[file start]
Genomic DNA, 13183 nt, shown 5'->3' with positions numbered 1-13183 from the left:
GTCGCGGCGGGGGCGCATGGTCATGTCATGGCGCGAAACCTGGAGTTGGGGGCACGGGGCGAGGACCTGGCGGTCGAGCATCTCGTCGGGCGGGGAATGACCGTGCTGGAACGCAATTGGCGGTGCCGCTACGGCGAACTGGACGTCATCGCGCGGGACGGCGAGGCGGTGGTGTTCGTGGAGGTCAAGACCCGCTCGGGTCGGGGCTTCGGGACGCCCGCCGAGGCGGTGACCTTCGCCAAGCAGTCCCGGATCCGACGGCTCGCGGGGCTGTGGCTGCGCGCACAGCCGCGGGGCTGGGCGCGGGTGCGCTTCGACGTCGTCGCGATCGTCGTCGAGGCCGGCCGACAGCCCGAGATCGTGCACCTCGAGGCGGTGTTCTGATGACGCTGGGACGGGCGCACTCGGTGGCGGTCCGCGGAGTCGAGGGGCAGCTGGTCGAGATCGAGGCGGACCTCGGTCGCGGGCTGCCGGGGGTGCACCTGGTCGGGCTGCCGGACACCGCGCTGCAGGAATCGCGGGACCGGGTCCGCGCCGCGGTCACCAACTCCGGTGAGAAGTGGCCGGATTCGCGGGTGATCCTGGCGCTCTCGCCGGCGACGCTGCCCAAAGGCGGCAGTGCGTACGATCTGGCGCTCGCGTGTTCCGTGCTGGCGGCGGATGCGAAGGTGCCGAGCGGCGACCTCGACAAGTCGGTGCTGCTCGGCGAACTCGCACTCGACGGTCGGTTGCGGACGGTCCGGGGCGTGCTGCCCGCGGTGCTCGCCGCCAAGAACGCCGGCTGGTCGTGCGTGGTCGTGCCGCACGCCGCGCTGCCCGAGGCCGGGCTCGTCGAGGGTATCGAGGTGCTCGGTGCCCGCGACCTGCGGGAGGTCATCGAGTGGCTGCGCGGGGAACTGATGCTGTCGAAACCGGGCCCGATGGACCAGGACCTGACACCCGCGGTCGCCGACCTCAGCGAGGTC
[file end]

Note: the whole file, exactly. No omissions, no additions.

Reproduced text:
Genomic DNA, 13183 nt, shown 5'->3' with positions numbered 1-13183 from the left:
GTCGCGGCGGGGGCGCATGGTCATGTCATGGCGCGAAACCTGGAGTTGGGGGCACGGGGCGAGGACCTGGCGGTCGAGCATCTCGTCGGGCGGGGAATGACCGTGCTGGAACGCAATTGGCGGTGCCGCTACGGCGAACTGGACGTCATCGCGCGGGACGGCGAGGCGGTGGTGTTCGTGGAGGTCAAGACCCGCTCGGGTCGGGGCTTCGGGACGCCCGCCGAGGCGGTGACCTTCGCCAAGCAGTCCCGGATCCGACGGCTCGCGGGGCTGTGGCTGCGCGCACAGCCGCGGGGCTGGGCGCGGGTGCGCTTCGACGTCGTCGCGATCGTCGTCGAGGCCGGCCGACAGCCCGAGATCGTGCACCTCGAGGCGGTGTTCTGATGACGCTGGGACGGGCGCACTCGGTGGCGGTCCGCGGAGTCGAGGGGCAGCTGGTCGAGATCGAGGCGGACCTCGGTCGCGGGCTGCCGGGGGTGCACCTGGTCGGGCTGCCGGACACCGCGCTGCAGGAATCGCGGGACCGGGTCCGCGCCGCGGTCACCAACTCCGGTGAGAAGTGGCCGGATTCGCGGGTGATCCTGGCGCTCTCGCCGGCGACGCTGCCCAAAGGCGGCAGTGCGTACGATCTGGCGCTCGCGTGTTCCGTGCTGGCGGCGGATGCGAAGGTGCCGAGCGGCGACCTCGACAAGTCGGTGCTGCTCGGCGAACTCGCACTCGACGGTCGGTTGCGGACGGTCCGGGGCGTGCTGCCCGCGGTGCTCGCCGCCAAGAACGCCGGCTGGTCGTGCGTGGTCGTGCCGCACGCCGCGCTGCCCGAGGCCGGGCTCGTCGAGGGTATCGAGGTGCTCGGTGCCCGCGACCTGCGGGAGGTCATCGAGTGGCTGCGCGGGGAACTGATGCTGTCGAAACCGGGCCCGATGGACCAGGACCTGACACCCGCGGTCGCCGACCTCAGCGAGGTC